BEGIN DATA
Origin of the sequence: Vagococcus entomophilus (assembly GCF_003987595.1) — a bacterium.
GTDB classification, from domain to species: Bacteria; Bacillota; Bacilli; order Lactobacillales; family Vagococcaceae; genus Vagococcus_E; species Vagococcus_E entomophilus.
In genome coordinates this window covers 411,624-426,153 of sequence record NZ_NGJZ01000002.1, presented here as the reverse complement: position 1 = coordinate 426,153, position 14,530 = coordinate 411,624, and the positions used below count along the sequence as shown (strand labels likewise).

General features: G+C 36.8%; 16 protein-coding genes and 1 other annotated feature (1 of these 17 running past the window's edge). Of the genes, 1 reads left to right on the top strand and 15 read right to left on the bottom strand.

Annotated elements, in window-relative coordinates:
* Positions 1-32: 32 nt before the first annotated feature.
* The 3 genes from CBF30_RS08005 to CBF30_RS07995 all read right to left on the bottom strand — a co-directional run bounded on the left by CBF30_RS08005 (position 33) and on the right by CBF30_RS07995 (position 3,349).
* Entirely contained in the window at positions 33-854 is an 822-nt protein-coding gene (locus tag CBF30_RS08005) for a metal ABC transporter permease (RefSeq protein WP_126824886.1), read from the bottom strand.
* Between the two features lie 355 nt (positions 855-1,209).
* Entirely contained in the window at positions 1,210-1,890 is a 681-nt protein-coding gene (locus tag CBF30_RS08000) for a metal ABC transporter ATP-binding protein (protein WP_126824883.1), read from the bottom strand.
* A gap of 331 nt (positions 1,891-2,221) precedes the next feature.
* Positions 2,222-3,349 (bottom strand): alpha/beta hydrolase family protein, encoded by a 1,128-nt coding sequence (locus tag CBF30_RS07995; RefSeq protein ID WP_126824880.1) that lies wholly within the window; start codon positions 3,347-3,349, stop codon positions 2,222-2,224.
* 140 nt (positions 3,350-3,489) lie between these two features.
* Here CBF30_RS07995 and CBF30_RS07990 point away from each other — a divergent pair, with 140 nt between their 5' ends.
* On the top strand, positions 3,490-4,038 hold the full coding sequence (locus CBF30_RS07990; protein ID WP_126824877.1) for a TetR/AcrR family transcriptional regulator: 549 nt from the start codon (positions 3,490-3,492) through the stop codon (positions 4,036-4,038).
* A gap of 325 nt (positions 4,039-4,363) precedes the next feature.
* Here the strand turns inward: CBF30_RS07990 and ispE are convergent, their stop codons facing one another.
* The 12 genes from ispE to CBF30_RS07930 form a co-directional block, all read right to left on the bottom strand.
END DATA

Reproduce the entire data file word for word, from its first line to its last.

Origin of the sequence: Vagococcus entomophilus (assembly GCF_003987595.1) — a bacterium.
GTDB classification, from domain to species: Bacteria; Bacillota; Bacilli; order Lactobacillales; family Vagococcaceae; genus Vagococcus_E; species Vagococcus_E entomophilus.
In genome coordinates this window covers 411,624-426,153 of sequence record NZ_NGJZ01000002.1, presented here as the reverse complement: position 1 = coordinate 426,153, position 14,530 = coordinate 411,624, and the positions used below count along the sequence as shown (strand labels likewise).

General features: G+C 36.8%; 16 protein-coding genes and 1 other annotated feature (1 of these 17 running past the window's edge). Of the genes, 1 reads left to right on the top strand and 15 read right to left on the bottom strand.

Annotated elements, in window-relative coordinates:
* Positions 1-32: 32 nt before the first annotated feature.
* The 3 genes from CBF30_RS08005 to CBF30_RS07995 all read right to left on the bottom strand — a co-directional run bounded on the left by CBF30_RS08005 (position 33) and on the right by CBF30_RS07995 (position 3,349).
* Entirely contained in the window at positions 33-854 is an 822-nt protein-coding gene (locus tag CBF30_RS08005) for a metal ABC transporter permease (RefSeq protein WP_126824886.1), read from the bottom strand.
* Between the two features lie 355 nt (positions 855-1,209).
* Entirely contained in the window at positions 1,210-1,890 is a 681-nt protein-coding gene (locus tag CBF30_RS08000) for a metal ABC transporter ATP-binding protein (protein WP_126824883.1), read from the bottom strand.
* A gap of 331 nt (positions 1,891-2,221) precedes the next feature.
* Positions 2,222-3,349 (bottom strand): alpha/beta hydrolase family protein, encoded by a 1,128-nt coding sequence (locus tag CBF30_RS07995; RefSeq protein ID WP_126824880.1) that lies wholly within the window; start codon positions 3,347-3,349, stop codon positions 2,222-2,224.
* 140 nt (positions 3,350-3,489) lie between these two features.
* Here CBF30_RS07995 and CBF30_RS07990 point away from each other — a divergent pair, with 140 nt between their 5' ends.
* On the top strand, positions 3,490-4,038 hold the full coding sequence (locus CBF30_RS07990; protein ID WP_126824877.1) for a TetR/AcrR family transcriptional regulator: 549 nt from the start codon (positions 3,490-3,492) through the stop codon (positions 4,036-4,038).
* A gap of 325 nt (positions 4,039-4,363) precedes the next feature.
* Here the strand turns inward: CBF30_RS07990 and ispE are convergent, their stop codons facing one another.
* The 12 genes from ispE to CBF30_RS07930 form a co-directional block, all read right to left on the bottom strand.